Phasmaphobia has a wonderful ring to it, but more for a death metal album than applying it to myself. If I were to say I had phasmaphobia, I'd be saying I'm afraid of ghosts. As a paranormal investigator, I'm glad I can't exactly say that's true. I do, however, fear some possibilities when it comes to the general idea of ghosts. I don't have a full on phobia though, and I don't wake in terror every day and spend hours dwelling on ghosts (you thought I did, right?), and it doesn't impede my life in any way. Most importantly, it doesn't impede my investigating of the paranormal.
If anything, the paranormal has made my life, more. More exciting, more possible, more intriguing, more adventurous; more everything. It's somewhat like being an adrenaline junkie but without the extreme sports side of it. I don't have to scale a snowy peak and ski down it to get my kicks. They're in the dark, and usually very quiet. I could say I'm a mental adrenaline junkie, then. I like to go into very old places, whether they're dark or it's broad daylight, and try to witness, or experience something I can't explain the source of.
I don't just want to create a visual project through video from a few hours in the dark, I want the paranormal to happen, and happen to me, to us, to who is present and willing and living. And I can tell you from experience, investigating with people who are afraid of what they can't even define, can be frustrating to no end.
If the dark is terrifying, and you want to conquer that, immersion therapy is probably what the paranormal actually is, on various levels, for all ghost hunters. As time goes on and years go by, I've noticed it's easier and easier for me to approach the darkest corners with ease and curiosity. While 5, 7, 10 years ago I may have approached with a bright flashlight and not turned it off, my confidence in the dark now is not because I can see in the dark better (wouldn't that be a dope side effect!!) but because I am aware I am not at great physical or mental risk 99% of the time.
I remain aware of this during investigations because I've been on many of them, from tiny well-lit apartments, to massive, dark asylums and prisons. My awareness comes from a self-cognizance of what I've learned, what I've been through, how it's affected me and how I've grown from it all. One has to look back now and again in order to go forward in the right direction.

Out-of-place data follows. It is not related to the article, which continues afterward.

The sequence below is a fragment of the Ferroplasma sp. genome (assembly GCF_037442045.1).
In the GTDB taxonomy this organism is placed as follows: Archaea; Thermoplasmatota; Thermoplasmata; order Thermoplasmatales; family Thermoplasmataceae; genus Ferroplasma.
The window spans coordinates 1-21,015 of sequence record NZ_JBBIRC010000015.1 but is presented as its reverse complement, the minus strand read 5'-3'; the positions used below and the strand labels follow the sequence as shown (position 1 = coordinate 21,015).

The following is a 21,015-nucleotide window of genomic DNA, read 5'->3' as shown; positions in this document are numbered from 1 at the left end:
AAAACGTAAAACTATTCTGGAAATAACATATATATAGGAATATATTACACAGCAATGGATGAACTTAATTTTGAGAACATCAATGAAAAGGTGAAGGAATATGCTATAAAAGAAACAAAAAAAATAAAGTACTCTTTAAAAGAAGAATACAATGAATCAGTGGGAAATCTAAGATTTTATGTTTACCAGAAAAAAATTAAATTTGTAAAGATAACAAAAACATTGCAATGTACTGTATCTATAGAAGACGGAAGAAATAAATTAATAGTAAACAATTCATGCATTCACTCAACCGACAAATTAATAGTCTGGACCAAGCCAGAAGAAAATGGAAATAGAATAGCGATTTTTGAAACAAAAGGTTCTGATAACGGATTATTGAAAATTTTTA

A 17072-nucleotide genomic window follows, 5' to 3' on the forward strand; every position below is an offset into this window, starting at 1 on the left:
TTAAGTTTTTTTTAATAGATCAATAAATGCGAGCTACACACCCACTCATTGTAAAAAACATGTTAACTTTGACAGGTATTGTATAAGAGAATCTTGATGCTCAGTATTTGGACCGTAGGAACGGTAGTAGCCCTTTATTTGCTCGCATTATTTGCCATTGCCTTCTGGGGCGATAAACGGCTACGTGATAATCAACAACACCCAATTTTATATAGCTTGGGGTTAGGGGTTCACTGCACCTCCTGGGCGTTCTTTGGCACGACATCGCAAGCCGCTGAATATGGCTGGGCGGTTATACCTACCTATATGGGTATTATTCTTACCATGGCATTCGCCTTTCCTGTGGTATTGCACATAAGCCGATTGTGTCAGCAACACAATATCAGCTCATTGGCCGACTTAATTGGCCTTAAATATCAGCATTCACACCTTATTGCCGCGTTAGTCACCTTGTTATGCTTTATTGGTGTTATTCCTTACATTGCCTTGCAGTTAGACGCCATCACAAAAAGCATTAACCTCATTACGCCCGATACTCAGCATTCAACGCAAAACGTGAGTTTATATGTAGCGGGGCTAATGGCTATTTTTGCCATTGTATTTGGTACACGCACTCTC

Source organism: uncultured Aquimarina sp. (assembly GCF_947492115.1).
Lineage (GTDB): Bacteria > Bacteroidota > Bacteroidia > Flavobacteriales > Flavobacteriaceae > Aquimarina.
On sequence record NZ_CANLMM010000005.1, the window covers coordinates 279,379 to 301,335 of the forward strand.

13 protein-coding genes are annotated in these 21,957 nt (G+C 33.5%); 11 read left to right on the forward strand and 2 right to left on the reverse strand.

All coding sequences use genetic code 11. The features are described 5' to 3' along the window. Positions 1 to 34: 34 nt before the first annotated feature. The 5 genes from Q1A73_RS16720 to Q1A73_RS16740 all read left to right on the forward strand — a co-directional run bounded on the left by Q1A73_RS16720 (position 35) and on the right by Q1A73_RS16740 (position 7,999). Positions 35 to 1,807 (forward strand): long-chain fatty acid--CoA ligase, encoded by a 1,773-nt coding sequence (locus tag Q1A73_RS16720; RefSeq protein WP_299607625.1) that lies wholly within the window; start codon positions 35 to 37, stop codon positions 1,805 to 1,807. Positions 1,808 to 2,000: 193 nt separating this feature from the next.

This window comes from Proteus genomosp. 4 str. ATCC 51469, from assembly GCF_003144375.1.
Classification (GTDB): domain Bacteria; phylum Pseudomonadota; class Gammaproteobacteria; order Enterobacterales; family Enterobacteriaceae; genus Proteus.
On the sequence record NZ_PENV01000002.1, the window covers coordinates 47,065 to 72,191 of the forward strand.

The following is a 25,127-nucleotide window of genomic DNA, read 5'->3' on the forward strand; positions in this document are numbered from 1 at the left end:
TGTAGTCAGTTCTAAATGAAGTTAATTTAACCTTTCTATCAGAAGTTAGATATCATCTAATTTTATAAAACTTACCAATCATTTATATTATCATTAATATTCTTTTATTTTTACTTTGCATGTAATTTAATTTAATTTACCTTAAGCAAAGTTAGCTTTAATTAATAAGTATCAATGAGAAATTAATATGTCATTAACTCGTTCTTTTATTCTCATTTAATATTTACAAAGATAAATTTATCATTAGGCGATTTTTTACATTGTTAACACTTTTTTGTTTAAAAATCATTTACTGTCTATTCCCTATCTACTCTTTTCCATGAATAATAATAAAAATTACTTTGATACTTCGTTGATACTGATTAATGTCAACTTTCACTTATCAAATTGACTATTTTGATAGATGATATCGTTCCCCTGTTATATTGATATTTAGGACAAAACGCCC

The paranormal just does not respond like Zak Bagels wants you to think it does. Clever editing, hamming it up for cameras - it's not exactly a good representation of a normal night in the dark. However, the show is entirely entertaining (what, you think because I'm a sarcastic old hag who pokes fun at 'em all, I don't watch 'em all too? Oh, I do). The reality of investigating is so different than TV. Any seasoned investigator knows that.
There is so much quiet. So much nothing, and stillness. So much breathing carefully, stepping lightly, and accounting for coughs and gurgles and snorts and wheezes of our own bodies. It's deafeningly quiet. That's why when it suddenly isn't quiet, the heartbeat increase and the hyper-awareness that kicks in is a thrilling rush. That, to me, is excitement. Not fear. It isn't terror, or foreboding, or threatening. It's an invitation to be ready, to sense, to experience, and hopefully to film. It feels like my brain kicks into one thought-process: "Something happened, something else might." I love that about the things that seem to literally go bump in the night, and that remains the focus of my investigating when in these dark, "terrifying" places. I want the rush of the seemingly impossible, and to keep that feeling of possibility thriving. That, I suppose, keeps the rise in emotions that comes from entering a darkened space from turning into fear. Instead, it becomes the anticipation to possibly witnessing paranormal activity. That's what investigators want. That's what we do. What I do. By embracing adrenaline and possibility, I can defy the fear of the unknown within myself, and I believe anyone else can do the exact same.